Is it time to give up the war on cocaine?
Former president of Colombia Juan Manuel Santos compared the drug war to riding an exercise bike - you pedal and pedal, sweat and sweat. And after half an hour you haven't moved an inch. Twenty years ago, a massive multi-billion US aid package called Plan Colombia aimed to take down cocaine militarily. The goal was to cut coca - the raw material used to make cocaine - by half. Twenty years later, with a record cocaine crop, the Colombian government has announced a new goal: by 2023, to cut coca by half. The drug war moves in circles. And in those twenty years a lot of people died in this drug war. I don't have the solution, but reporting from the ground, I can say that our current approach is failing.
You never really see the occult side of things in the movies and documentaries. What was it like interacting with their witches? Are they commonly utilized like the ones in Mexico?
Not too sure about Mexico, but in Colombia these narcos don't believe in anything - they'll deeply cynical, caring only for grievances, women and money. Believe in nothing, you'll believe in anything. So they're all deeply superstitious - perhaps unsurprising when operating at the heart of chaotic cocaine. This narco had his own witch who would cast spells to make shipments of cocaine go "invisible" in front of police, or spells to injure his rivals and protect himself. The contact killer prayed at the Virgin of the Assassins, begging the Virgin Mary for protection in upcoming jobs and success in murdering for hire (for two works of fiction on this phenomena check out The Virgin of Assassins by Fernando Vallejo and Rosario Tijeras by Jorge Franco). You may not believe in all this, but you have to acknowledge when there that you are in a world that believes in this - deeply.
How do the cartel leaders survive for so long without being assassinated by one of their own looking up take their place or by competition? How do they keep their power, control, and loyalty internally, and safe from external rivals?
Treachery is absolutely the law of the cartels. Old-style cartels could be divided in to the business sides (production of cocaine, the routes of where to ship, the contacts abroad) and the military wing (in charge of the assassins, taking out rivals). In a lot of these cases, the commanders of the assassins would take control of the whole cartel because they had the immediate muscle to do so (such as Jabon in northern valley cartel). Otoniel runs Colombia's biggest cartel, the Gulf Clan Cartel and that is mainly based on family in the immediate circles around him. But everyone knows his time is nearly done - both Colombian military, police, DEA and CIA are working to take him down. Now, what much of Colombia is facing is many smaller, independent drug traffickers, men and women keeping low profiles but exporting - collectively - more cocaine than ever before.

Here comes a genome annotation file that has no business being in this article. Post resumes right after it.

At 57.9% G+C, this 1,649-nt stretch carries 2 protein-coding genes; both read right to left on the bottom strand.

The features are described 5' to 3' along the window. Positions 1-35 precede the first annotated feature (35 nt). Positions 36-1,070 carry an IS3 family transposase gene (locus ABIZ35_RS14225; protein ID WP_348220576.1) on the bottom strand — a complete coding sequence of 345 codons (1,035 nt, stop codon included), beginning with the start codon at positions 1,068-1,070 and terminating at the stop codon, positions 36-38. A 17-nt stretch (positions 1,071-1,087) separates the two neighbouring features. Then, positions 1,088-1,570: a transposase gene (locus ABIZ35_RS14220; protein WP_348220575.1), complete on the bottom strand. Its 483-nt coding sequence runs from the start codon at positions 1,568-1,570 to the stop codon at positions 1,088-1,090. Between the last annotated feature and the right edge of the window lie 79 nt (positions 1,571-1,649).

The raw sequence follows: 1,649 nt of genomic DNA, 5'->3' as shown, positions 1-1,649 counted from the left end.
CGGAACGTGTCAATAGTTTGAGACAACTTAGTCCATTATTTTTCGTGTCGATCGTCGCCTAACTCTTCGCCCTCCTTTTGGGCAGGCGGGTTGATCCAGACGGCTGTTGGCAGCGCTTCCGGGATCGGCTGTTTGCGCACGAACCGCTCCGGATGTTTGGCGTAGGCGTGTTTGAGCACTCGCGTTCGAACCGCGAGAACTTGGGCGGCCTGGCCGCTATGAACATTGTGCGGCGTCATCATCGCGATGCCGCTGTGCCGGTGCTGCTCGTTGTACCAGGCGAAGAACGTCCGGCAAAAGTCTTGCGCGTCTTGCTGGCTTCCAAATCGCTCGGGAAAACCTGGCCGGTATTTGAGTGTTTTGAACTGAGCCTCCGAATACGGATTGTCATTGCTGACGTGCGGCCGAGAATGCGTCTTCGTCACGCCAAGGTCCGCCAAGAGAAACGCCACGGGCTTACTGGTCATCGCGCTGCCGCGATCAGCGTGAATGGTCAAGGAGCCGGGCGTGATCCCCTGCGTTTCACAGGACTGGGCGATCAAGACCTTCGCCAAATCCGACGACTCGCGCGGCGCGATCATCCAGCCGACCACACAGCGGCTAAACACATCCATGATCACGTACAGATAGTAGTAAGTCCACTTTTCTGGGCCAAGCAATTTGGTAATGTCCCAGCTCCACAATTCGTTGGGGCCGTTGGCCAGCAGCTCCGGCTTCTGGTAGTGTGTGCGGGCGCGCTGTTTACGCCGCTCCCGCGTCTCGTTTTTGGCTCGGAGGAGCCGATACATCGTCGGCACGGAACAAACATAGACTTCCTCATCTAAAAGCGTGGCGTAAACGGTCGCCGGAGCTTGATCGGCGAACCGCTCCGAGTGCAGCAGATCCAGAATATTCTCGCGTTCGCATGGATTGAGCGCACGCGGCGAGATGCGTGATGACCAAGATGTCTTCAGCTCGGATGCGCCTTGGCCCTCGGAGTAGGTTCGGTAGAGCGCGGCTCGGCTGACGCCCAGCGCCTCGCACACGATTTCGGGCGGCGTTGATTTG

Any advice on writing a book for the first time? any ethical dilemmas you encountered when interviewing the book's subjects?
The best advice I can give is keep the book that inspired you to write next to you at all times. That will encourage you when you stall. And be disciplined about word count - whatever works for you: daily or weekly. Make sure you stick to it. Finish that first draft and then you have a book. There were plenty of ethical dilemmas in interviewing contract killers and drug lords. They tell very self-serving stories, and you have to find that balance that understands what makes a contract killer, the conditions that formed him, but also have the distance to say he's an awful person. These are not formal, sit down interviews, no, you need to hang out with them. Some of these people are tremendously charming and when you're hanging out with them it can be easy to forget - these men and women do horrific damage.
Thanks for the Ask me anything. Glad you made it out of there ok. Just takes one guy on a bad day to decide you aren’t who you say you are.
What do you think would happen to the workers and players, in foreign countries, if come and Heroin were legalized in the US? Specifically, what do you think would happen if the US aid for fighting narcoterrorists and drug cartels dried up? And what about the gangs in the slums, who would lose lots of money from the drug trade? How could you see the local drug trade thriving - or even surviving - if the billions of drug money starts drying up?
Sorry for the wall of questions, I have more if you have time. Thanks for your responses.
Legalized, the cocaine cartels would collapse. The knock-on effect would be to remove across the world a major source of financing for mafias and gangs in Latin America, Asia, Europe, US, Africa, Middle East etc who profit from the black market in cocaine. But it wouldn't solve all these countries problems - there are gangs in cities because kids grow up marginalized, lacking opportunities, and maybe knowing the system is rigged against them. We need to change all that. If the drug war continued and foreign aid was withdrawn? I think Colombia would struggle. It's in a bad position - many in Colombia know the drug war is unwinnable (see above former president Santos' comments) but because their biggest ally- the US - demands it, they keep fighting it (and some in Colombia are very comfortable with the hundreds of million in military aid sent over). And thousands of Colombians have died in this drug war.